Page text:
The cement board has been installed leaving a gap between the bottom edge of the board and the liner. This will ensure there is no wicking of moisture up into the backer board.

The lath is molded onto the curb and ONLY stapled on the outside area. Mortar when pushed against the inside section of lath will hold it into place. The mortar will also push firmly against the bottom edge of the cement board to secure it as well.

I generally leave as much as a 1/4" space between cbu panels for taping and mudding.
building a shower pan mortar bed

For the top, or finish layer of mud which is the slab the tile will be installed upon, Deck Mud is required. Deck mud although the same dry mix (4 or 5 parts sand to 1 part Portland cement) uses NO additive in the mix. Water is all that is required for a stable and workable mortar bed. To view instructions and illustrations click on the link below.

Mixing Deck Mud.

I'm working the mud bed all along the outside perimeter paying special attention to the lath and making sure it is held securely into place.

building a shower pan mortar bed The spacers around the drain are covering the weep holes so that mortar doesn't obstruct them. The little voids created by these spacers will allow moisture to quickly escape.

It's important to try and have as much as 1-1/4" of packed deck-mud around the drain. Then of course the outside perimeter will be built thicker (and higher) to accommodate a positive slope. The spacers can be buried in this process.

There should be no less than 1/4" drop per linear foot.

From the corner of shower to the drain, a distance of 3 feet would require at least a 3/4" drop.

building a shower pan mortar bed Because this is the finished slab which will support the floor tile, I'm using a level all along the outside screed.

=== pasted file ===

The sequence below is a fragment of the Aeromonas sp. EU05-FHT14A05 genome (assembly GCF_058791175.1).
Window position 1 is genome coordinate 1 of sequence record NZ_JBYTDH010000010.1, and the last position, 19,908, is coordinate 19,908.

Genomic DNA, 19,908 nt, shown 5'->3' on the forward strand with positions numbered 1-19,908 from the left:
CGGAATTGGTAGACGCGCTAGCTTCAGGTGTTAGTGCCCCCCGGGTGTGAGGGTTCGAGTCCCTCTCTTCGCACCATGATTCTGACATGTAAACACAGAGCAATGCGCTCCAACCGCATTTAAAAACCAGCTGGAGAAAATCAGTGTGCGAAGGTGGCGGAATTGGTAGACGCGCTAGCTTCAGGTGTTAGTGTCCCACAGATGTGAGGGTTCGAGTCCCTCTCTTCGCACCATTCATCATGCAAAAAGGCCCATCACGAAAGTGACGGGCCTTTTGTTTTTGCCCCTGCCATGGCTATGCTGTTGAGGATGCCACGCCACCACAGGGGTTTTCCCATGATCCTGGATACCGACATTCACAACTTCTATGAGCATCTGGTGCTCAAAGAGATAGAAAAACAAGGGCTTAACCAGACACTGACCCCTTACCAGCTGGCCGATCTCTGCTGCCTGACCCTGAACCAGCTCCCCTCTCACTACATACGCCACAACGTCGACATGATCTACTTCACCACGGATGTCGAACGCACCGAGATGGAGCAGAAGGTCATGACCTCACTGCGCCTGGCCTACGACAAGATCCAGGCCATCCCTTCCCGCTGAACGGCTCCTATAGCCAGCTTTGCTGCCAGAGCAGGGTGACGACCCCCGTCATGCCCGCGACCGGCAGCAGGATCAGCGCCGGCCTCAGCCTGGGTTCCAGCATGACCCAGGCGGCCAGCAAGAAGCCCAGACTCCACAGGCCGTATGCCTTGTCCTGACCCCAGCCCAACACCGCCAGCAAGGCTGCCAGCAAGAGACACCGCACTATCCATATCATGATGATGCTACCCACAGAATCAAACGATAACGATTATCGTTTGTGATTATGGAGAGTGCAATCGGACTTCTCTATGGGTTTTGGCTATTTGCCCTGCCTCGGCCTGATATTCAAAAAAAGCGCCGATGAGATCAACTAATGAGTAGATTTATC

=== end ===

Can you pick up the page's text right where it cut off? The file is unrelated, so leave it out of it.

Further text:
building a shower pan mortar bed The screed is complete.
building a mortar bed, mud bed for shower pan

After the screed is finished I pack more mud between the screed and drain.

mortar bed for shower pan

While you're spreading and packing the mud you can also shave off high spots with the edge of your trowel. Take your time and do a good job.

I usually leave the edge of the drain trap slightly above the mud-bed .... about 1/8" for the tile. I always scrape away a little more if needed using a tile as a guide before the bed completely sets. You can cheat by having the Drain Trap screwed down into the flange about 3 or more turns (depending on the thickness of your tile) and then after constructing your mortar bed you can un-screw it back up to accommodate the thickness of your tile and bond coat (thinset).

mortar bed for shower floor tile The mortar bed is finished.

Remember ... the mortar bed isn't hard like regular concrete, so protect it from heavy traffic (a drop-sheet works fine) until it's covered with tile.

building a shower curb or dam using lath and mortar

Constructing the Curb.

I immediately start building my showerpan curb.

I'm using a material called "Mortar Mix" mixed similar to Sand-Mix ... but a little bit wetter for this purpose. It's called "Fat Mud"

(Mortar-Mix can be found near the Portlands, Cement Mixes and bags of Sand Mix in most building supply stores.)

building a shower curb or dam using lath and mortar An artist at work.
building a shower curb or dam using lath and mortar

You can't have a better constructed or structurally sound curb than this.

The thickness of the outside wall of the curb is usually the same thickness of drywall (1/2"). The inside also depends on the thickness of the backerboard etc. The top of the curb is usually about 1" or more thick and may require corrections to create a level surface which slopes slightly into the shower. Basically ... when building a mortar bed curb you have the freedom to create whatever is required to accommodate the existing construction and size of tile you intend to use.

building a shower curb or dam using lath and mortar

Presto ... a properly constructed shower floor and curb which will pass ANY inspection.

See how I build my Kerdi Showerpans